Day 115 – In the Andaman Sea – Find Insignia on CruiseMapper
Louis was last in Colombo, Sri Lanka, about 40 years ago on a story for CBC. The experience did not leave him tingling with anticipation to revisit the city on our world cruise. Rundown, dirty and forgettable summed up his faint memory of the capital city of 600,000 people.
The Colombo of Memory
The Colombo of Louis’s memory still exists. On our fabulous three-hour walkabout with a Lankan named Harold, we walked down a ramshackle market street Louis found reminiscent of his first visit.
We saw men far past their prime bowed under loads that, in another place, would be rolled on dollies or some other less man-crushing apparatus.
There were still fine old colonial buildings in disrepair.
But the Colombo of 40 years ago is fast vanishing, and that made for a far different visit.
The Colombo of Today
Today’s Colombo is, like so many other cities we have visited, a city of skyscrapers.
It is a city where the waterfront is being filled to expand buildable space (making us wonder whether the news about rising sea levels has somehow missed Sri Lanka). Harold took us to the rooftop terrace of a hotel to show us the latest clawing of land from the sea. A pretty blank canvas now, he said the expanse would look like a mini-Dubai within five years. Based on everything else going on in Colombo, we believe it.
It is a city where the Chinese are the new colonials. In Harold’s words. “We were colonized first by the Portuguese, then the Dutch, then the British and now by the Chinese.”
The landfill envisioned as mini-Dubai? A Chinese project. Innumerable landmark buildings in need of restoration? Bought by Chinese. The 1100-foot-tall Lotus Tower visible from every viewpoint in the city? Chinese.
Mixed with the new, landmark buildings and monuments are where the best of old Colombo shines, giving the city charm and character that transcended the steam-bath heat of Asia’s hottest spring ever.
The grand Galle Face Hotel, where kings, presidents, movie stars and countless other luminaries have slept over the years, still anchors the waterfront.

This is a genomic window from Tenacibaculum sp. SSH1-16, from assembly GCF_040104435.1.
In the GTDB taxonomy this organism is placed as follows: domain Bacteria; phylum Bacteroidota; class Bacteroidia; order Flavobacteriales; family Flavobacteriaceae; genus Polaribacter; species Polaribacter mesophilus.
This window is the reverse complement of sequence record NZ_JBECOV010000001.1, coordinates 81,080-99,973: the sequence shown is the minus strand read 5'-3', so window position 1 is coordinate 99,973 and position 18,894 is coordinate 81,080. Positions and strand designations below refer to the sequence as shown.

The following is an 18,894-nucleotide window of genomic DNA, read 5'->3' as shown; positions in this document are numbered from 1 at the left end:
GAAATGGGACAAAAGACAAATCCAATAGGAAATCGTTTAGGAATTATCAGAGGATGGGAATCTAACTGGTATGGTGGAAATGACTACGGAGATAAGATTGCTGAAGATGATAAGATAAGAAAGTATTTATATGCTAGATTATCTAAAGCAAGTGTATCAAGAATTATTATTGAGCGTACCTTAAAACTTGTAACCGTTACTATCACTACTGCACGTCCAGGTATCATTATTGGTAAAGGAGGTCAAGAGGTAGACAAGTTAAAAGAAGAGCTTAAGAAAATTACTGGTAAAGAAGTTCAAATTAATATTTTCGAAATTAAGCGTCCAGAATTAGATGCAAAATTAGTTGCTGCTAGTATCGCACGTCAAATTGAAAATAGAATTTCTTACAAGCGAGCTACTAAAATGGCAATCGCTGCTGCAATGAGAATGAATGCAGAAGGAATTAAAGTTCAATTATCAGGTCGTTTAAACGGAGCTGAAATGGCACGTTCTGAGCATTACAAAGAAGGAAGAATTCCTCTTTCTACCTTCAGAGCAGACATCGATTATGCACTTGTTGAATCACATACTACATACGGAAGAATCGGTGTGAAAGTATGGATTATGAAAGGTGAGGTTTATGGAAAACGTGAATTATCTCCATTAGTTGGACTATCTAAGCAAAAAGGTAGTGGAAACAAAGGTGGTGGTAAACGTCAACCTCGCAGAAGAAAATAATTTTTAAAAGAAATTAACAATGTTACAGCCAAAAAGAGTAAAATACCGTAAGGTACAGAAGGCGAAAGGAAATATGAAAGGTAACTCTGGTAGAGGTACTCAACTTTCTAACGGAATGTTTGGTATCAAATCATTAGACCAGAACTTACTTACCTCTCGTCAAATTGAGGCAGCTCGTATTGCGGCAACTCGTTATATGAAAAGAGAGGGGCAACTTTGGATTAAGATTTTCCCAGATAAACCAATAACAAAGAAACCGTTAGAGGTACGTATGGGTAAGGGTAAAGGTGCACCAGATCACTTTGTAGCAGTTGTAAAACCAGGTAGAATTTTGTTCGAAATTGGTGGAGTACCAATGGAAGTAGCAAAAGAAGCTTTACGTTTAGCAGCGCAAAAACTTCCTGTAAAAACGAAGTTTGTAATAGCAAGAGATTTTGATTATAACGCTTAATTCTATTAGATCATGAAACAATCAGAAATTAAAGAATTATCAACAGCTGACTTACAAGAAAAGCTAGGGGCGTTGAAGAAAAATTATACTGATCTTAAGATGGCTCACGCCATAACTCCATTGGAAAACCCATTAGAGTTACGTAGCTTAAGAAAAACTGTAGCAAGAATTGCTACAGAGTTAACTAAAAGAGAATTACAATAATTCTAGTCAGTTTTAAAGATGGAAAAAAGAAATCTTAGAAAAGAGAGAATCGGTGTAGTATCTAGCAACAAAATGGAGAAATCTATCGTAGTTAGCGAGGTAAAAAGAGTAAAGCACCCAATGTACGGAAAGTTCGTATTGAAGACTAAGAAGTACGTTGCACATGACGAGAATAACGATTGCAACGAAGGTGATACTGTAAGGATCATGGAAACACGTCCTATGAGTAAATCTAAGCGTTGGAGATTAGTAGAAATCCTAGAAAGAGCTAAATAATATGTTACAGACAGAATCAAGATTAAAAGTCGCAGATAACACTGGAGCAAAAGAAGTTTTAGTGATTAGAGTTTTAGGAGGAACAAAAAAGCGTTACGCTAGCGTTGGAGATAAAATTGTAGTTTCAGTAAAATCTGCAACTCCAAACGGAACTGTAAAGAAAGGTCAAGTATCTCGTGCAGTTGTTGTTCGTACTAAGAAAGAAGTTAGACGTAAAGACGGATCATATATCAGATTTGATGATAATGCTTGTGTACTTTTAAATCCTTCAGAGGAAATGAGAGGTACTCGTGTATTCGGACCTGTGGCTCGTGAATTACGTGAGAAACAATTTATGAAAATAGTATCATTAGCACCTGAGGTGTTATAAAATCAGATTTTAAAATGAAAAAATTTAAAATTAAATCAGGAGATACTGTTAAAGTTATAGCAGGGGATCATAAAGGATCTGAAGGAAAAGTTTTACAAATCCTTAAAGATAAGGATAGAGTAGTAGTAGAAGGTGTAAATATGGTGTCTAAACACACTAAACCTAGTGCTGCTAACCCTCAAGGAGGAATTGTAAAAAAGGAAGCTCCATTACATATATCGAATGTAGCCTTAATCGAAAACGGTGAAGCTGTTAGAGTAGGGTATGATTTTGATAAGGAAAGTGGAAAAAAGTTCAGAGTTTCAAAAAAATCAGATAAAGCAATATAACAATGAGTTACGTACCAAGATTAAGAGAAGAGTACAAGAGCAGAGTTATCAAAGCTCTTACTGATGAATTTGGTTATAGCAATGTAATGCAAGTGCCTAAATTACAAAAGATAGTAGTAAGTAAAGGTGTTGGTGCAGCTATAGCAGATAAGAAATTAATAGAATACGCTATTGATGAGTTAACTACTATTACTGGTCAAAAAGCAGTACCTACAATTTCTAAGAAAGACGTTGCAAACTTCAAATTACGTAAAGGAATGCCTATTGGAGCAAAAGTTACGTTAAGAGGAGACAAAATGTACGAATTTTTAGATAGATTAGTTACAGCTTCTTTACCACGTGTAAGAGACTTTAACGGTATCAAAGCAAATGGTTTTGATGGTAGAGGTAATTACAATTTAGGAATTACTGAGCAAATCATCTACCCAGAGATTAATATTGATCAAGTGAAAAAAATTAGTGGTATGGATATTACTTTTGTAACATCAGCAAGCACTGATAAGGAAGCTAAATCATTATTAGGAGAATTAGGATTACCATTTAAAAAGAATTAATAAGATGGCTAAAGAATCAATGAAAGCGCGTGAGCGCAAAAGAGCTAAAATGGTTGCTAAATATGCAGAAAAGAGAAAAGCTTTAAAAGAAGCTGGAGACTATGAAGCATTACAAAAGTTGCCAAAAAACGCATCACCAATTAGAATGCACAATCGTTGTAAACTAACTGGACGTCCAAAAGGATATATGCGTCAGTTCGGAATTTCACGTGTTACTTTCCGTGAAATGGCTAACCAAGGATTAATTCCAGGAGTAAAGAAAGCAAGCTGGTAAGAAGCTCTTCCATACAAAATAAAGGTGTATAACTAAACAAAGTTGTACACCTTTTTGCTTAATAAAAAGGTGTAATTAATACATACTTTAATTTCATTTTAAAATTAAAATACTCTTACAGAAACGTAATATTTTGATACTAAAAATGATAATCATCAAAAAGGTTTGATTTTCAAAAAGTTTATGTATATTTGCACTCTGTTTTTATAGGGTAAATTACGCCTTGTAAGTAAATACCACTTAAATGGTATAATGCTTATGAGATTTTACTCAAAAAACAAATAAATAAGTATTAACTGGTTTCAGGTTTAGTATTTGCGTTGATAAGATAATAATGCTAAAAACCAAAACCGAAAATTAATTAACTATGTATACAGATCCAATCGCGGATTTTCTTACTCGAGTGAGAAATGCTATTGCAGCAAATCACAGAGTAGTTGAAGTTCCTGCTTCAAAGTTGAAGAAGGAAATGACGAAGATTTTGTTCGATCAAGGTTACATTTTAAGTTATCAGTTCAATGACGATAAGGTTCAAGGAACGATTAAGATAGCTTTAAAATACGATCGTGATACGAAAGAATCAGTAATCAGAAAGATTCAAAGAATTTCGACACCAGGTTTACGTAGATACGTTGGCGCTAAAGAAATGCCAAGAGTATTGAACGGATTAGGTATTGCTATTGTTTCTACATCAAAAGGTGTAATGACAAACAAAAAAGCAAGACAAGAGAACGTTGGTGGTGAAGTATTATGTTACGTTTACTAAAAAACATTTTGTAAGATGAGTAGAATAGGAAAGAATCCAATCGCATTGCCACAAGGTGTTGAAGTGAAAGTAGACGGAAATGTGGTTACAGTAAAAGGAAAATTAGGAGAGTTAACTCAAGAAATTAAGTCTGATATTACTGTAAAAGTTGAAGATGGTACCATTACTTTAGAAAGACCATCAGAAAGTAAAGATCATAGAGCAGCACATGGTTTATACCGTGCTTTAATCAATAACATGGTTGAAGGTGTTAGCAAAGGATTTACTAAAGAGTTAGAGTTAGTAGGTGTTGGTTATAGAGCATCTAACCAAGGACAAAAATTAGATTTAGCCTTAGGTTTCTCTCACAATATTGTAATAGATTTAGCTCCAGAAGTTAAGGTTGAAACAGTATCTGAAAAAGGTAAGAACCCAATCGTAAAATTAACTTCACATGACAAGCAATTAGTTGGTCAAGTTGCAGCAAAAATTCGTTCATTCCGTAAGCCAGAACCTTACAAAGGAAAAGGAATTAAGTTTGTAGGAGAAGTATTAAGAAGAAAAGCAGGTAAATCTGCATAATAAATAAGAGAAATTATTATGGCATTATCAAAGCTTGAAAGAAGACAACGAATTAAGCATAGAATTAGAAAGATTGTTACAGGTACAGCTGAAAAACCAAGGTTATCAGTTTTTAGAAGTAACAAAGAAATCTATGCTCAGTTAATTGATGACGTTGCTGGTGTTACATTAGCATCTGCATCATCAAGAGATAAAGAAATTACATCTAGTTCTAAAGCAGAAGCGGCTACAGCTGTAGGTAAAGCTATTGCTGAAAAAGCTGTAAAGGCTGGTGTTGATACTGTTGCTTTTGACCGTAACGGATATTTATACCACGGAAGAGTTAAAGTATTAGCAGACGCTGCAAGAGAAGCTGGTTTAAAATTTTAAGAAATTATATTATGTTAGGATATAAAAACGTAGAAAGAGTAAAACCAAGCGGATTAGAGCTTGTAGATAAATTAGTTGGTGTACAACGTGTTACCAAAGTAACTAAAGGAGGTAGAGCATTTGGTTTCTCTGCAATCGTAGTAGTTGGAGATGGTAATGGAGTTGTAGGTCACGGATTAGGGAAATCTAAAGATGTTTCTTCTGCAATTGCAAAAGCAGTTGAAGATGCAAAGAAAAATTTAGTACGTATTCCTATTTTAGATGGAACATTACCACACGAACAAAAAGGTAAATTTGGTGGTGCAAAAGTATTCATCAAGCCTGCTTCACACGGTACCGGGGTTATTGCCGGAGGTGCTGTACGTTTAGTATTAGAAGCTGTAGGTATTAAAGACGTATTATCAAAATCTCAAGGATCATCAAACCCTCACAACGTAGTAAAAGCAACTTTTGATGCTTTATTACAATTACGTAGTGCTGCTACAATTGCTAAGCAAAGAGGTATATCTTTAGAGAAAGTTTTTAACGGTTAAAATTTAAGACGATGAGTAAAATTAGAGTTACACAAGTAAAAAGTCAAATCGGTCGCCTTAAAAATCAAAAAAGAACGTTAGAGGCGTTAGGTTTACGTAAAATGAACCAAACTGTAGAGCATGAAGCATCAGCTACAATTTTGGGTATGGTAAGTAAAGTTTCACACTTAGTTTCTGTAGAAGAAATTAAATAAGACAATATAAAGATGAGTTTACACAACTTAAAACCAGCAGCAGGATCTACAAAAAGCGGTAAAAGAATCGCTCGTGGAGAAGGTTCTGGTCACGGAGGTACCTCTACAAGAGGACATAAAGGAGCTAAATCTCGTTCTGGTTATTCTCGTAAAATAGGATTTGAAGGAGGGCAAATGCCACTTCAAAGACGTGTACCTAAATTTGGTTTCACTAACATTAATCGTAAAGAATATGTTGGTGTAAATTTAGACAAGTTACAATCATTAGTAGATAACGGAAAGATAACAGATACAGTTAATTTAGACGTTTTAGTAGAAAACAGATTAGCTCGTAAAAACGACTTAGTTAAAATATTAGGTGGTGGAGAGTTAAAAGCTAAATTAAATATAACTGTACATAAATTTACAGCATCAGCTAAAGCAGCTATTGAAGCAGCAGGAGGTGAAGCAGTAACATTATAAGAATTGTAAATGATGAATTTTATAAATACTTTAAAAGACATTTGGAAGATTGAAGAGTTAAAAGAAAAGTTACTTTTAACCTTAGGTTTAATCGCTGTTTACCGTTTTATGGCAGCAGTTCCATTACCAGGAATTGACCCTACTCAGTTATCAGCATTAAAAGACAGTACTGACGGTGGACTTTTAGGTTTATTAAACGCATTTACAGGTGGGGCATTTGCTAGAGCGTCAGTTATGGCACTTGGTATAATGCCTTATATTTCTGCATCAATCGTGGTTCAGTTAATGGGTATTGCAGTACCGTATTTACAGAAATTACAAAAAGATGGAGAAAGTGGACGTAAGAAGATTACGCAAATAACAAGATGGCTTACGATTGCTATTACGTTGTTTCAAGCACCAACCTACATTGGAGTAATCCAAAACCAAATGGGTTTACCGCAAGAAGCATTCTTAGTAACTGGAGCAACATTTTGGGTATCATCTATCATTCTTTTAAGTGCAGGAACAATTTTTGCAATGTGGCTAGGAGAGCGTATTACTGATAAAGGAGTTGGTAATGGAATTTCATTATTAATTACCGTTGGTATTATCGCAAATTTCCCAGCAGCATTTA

Extravagantly decorated Hindu temples rise randomly on back streets throughout the city like multicolor flights of fancy.
Turn a corner and look back, and there is an eye-popping mosque.
A golden Buddha reigns over Viharamahadevi Park at the city’s center, especially at sunset on a holy Buddhist day when the city is filled with illuminated lanterns.
Independence Square, celebrating 75 years of independence from the colonists who pre-dated the Chinese is impressive in its simplicity.
Meanwhile, the original 1857 lighthouse – the only lighthouse in the world with a clock in it – still stands, its clock still keeping time, albeit with its light extinguished by the buildings that grew up around it.
With nearly 150 countries under his belt in a half-century of travel, it takes some doing to surprise Louis on the road. Colombo pulled it off.
Another Question Answered
Carole (aka “DILU”) asked a loooong time ago, “What is the one thing you should never cruise without?”
We have stalled on answering this question because it takes some of us time to identify our biggest mistakes, but we now have a strong contender: Lots and lots and LOTS of $5, $10 and $20 bills. US dollars are accepted by anyone involved with tourists virtually everywhere. Like all savvy travelers, we brought a large stash of $1s for small tips and incidentals like bottles of drinking water.
What we did not anticipate was our constant need for other small-denomination greenbacks to pay guides, taxis, buy souvenirs, etc. Hunting down ATMs to withdraw local currency turns out to be impractical on day trips, especially the ones organized by the ship where you don’t have the freedom to just nip into a bank.
The problem is … good old USD in small-enough denominations to use for all those expenses are all but impossible to come by on the road in foreign countries with their own currency. The ship’s ATM spits out only $100s, and the ship hoards its own supply of small bills as if they were gold. We’ve figured out a few workarounds for the shortage along the way, but hardly a day goes by when we don’t wish we had a fat envelope of smaller bills.
4 thoughts on “Colombo: What a Difference 40 Years Make”
Did you do any gem shopping in Sri Lanka?
Ok I am now sufficiently jealous, envious and furious I didn’t go with you two! Unbelievable. Bi have dibs on one of your first acceptance of an invitation to sit and be with on your return.
We, too did a cruise stop in Columbo just as Covid was starting in the east. In fact, we had been in China for New Years just as it was spreading out of Wuhan. Anyhow we weren’t overly impressed but did have tea at the hotel. But we were there about 4 weeks ago; too bad we couldn’t have meet up with you there! We had visited Todd and family in Riyadh where they are now teaching. Then, for their March break, we went to Sri Lanka for a beach location. We were down the coast in Weiligame, a surfing beach,. We did not surf (Todd did) but had a fabulous time. As we were leaving though, I said to Bob that I am a little disappointed. 2 times in Columbo and we hardly saw the country. I am not sure that I will ever get back but the countryside and other tourist areas are supposed to be wonderful. We are thoroughly enjoying your blog!!
Bottom right gate!